Creation of a Role

Let’s first create a Role resource with the following specification:

kind: Role
apiVersion: rbac.authorization.k8s.io/v1
namespace: development
name: dev
- apiGroups: [""]
resources: ["pods", "services"]
verbs: ["create", "get", "update", "list", "delete"]
- apiGroups: ["apps"]
resources: ["deployments"]
verbs: ["create", "get", "update", "list", "delete"]

Pods and Services resources belongs to the core API group (value of the apiGroups key is the empty string), whereas Deployments resources belongs to the apps API group. For those 2 apiGroups, we defined the list of resources and the actions that should be authorized on those ones.

Assuming the content above is in role.yaml, the creation of the role is done with the following command:

$ kubectl apply -f role.yaml

Creation of a RoleBinding

The purpose of a RoleBinding is to link a Role (list of authorized actions) and a user or a group. In order for Dave to have the rights specified in the above Role, we need to bind him to this Role. We will use the following RoleBinding resource for this purpose:

kind: RoleBinding
apiVersion: rbac.authorization.k8s.io/v1
name: dev
namespace: development
- kind: User
name: dave
apiGroup: rbac.authorization.k8s.io
kind: Role
name: dev
apiGroup: rbac.authorization.k8s.io

This RoleBinding links:

  • A subject: our user Dave.
  • A role: the one named dev that allows to create/get/update/list/delete the Deployment and Service resources that we defined above.

Note: as Dave belongs to the dev group, we could use the following RoleBinding in order to bind the previous Role with the group instead of with an individual user. Remember: the group information is provided in the Organisation (O) field within the certificate that is sent with each request.

kind: RoleBinding
apiVersion: rbac.authorization.k8s.io/v1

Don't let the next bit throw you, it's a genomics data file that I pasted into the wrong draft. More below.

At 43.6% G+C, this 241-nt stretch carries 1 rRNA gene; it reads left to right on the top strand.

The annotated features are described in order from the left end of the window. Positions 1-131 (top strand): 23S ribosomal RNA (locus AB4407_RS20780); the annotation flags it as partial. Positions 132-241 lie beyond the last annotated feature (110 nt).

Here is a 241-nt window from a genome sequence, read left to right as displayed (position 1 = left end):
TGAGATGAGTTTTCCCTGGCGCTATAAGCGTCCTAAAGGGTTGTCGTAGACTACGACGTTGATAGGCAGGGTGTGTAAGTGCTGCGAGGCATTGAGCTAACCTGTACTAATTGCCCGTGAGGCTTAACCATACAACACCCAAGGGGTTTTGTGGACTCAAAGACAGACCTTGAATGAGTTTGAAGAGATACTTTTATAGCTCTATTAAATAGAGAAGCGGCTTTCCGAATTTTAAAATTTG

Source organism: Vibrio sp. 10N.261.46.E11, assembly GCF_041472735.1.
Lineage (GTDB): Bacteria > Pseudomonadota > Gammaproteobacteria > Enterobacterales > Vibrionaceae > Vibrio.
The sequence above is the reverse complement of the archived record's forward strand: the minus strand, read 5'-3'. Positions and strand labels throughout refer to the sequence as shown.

name: dev
namespace: development
- kind: Group
name: dev
apiGroup: rbac.authorization.k8s.io
kind: Role
name: dev
apiGroup: rbac.authorization.k8s.io

Assuming we have saved the specification of the RoleBinding resource in the role-binding.yaml file, we can create it with the following command:

$ kubectl apply -f role-binding.yaml

Building a Kube Config for Dave

Everything is set up. We now have to send Dave the information he needs to configure his local kubectl client to communicate with our cluster.

We’ll first create a kubeconfig.tpl file, with the following content, that we’ll use as a template.

apiVersion: v1
kind: Config
- cluster:
certificate-authority-data: ${CLUSTER_CA}
- name: ${USER}
client-certificate-data: ${CLIENT_CERTIFICATE_DATA}
- context:
cluster: ${CLUSTER_NAME}
user: dave
current-context: ${USER}-${CLUSTER_NAME}

To build a base kube config from this template, we first need to set all the needed environment variables:

# User identifier
$ export USER="dave"
# Cluster Name (get it from the current context)
$ export CLUSTER_NAME=$(kubectl config view --minify -o jsonpath={.current-context})
# Client certificate
$ export CLIENT_CERTIFICATE_DATA=$(kubectl get csr mycsr -o jsonpath='{.status.certificate}')
# Cluster Certificate Authority
$ export CLUSTER_CA=$(kubectl config view --raw -o json | jq -r '.clusters[] | select(.name == "'$(kubectl config current-context)'") | .cluster."certificate-authority-data"')
# API Server endpoint
$ export CLUSTER_ENDPOINT=$(kubectl config view --raw -o json | jq -r '.clusters[] | select(.name == "'$(kubectl config current-context)'") | .cluster."server"')

and substitute them using, once again, the convenient envsubst utility:

$ cat kubeconfig.tpl | envsubst > kubeconfig

We can now send this kubeconfig file to Dave who will just need to add his private key inside of it and he will be fine to communicate with the cluster.

Use of the Context

In order to use the kubeconfig, Dave can set the KUBECONFIG environment variable with the path towards the file.

$ export KUBECONFIG=$PWD/kubeconfig

Note: there are different ways to use a Kubernetes configuration: setting the KUBECONFIG environment variable, adding a new entry in the default $HOME/.kube/config file, or using the --kubeconfig flag on each kubectl command.

To add his private key, dave.key generated at the beginning of the process, Dave can use this command: